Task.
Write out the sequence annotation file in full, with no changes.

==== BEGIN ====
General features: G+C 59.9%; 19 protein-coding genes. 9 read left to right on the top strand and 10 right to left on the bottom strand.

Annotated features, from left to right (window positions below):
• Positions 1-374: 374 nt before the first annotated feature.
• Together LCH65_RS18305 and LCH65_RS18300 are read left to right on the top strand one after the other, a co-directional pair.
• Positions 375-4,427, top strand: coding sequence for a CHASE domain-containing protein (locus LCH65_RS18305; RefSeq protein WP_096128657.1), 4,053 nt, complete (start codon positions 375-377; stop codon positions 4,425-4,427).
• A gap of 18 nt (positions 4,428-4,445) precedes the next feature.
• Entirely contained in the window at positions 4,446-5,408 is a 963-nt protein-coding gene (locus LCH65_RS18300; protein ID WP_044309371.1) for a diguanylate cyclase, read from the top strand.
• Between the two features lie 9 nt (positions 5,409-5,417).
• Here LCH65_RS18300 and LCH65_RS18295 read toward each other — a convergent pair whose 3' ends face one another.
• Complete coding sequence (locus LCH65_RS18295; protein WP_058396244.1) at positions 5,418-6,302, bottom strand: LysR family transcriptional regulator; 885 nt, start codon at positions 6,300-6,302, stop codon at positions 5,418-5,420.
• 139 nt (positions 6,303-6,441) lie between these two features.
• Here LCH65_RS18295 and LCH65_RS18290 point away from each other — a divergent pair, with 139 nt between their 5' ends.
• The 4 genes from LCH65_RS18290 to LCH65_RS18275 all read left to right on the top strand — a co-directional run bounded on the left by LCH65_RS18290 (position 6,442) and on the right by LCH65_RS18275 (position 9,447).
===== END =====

General features: G+C 59.9%; 19 protein-coding genes. 9 read left to right on the top strand and 10 right to left on the bottom strand.

Annotated features, from left to right (window positions below):
• Positions 1-374: 374 nt before the first annotated feature.
• Together LCH65_RS18305 and LCH65_RS18300 are read left to right on the top strand one after the other, a co-directional pair.
• Positions 375-4,427, top strand: coding sequence for a CHASE domain-containing protein (locus LCH65_RS18305; RefSeq protein WP_096128657.1), 4,053 nt, complete (start codon positions 375-377; stop codon positions 4,425-4,427).
• A gap of 18 nt (positions 4,428-4,445) precedes the next feature.
• Entirely contained in the window at positions 4,446-5,408 is a 963-nt protein-coding gene (locus LCH65_RS18300; protein ID WP_044309371.1) for a diguanylate cyclase, read from the top strand.
• Between the two features lie 9 nt (positions 5,409-5,417).
• Here LCH65_RS18300 and LCH65_RS18295 read toward each other — a convergent pair whose 3' ends face one another.
• Complete coding sequence (locus LCH65_RS18295; protein WP_058396244.1) at positions 5,418-6,302, bottom strand: LysR family transcriptional regulator; 885 nt, start codon at positions 6,300-6,302, stop codon at positions 5,418-5,420.
• 139 nt (positions 6,303-6,441) lie between these two features.
• Here LCH65_RS18295 and LCH65_RS18290 point away from each other — a divergent pair, with 139 nt between their 5' ends.
• The 4 genes from LCH65_RS18290 to LCH65_RS18275 all read left to right on the top strand — a co-directional run bounded on the left by LCH65_RS18290 (position 6,442) and on the right by LCH65_RS18275 (position 9,447).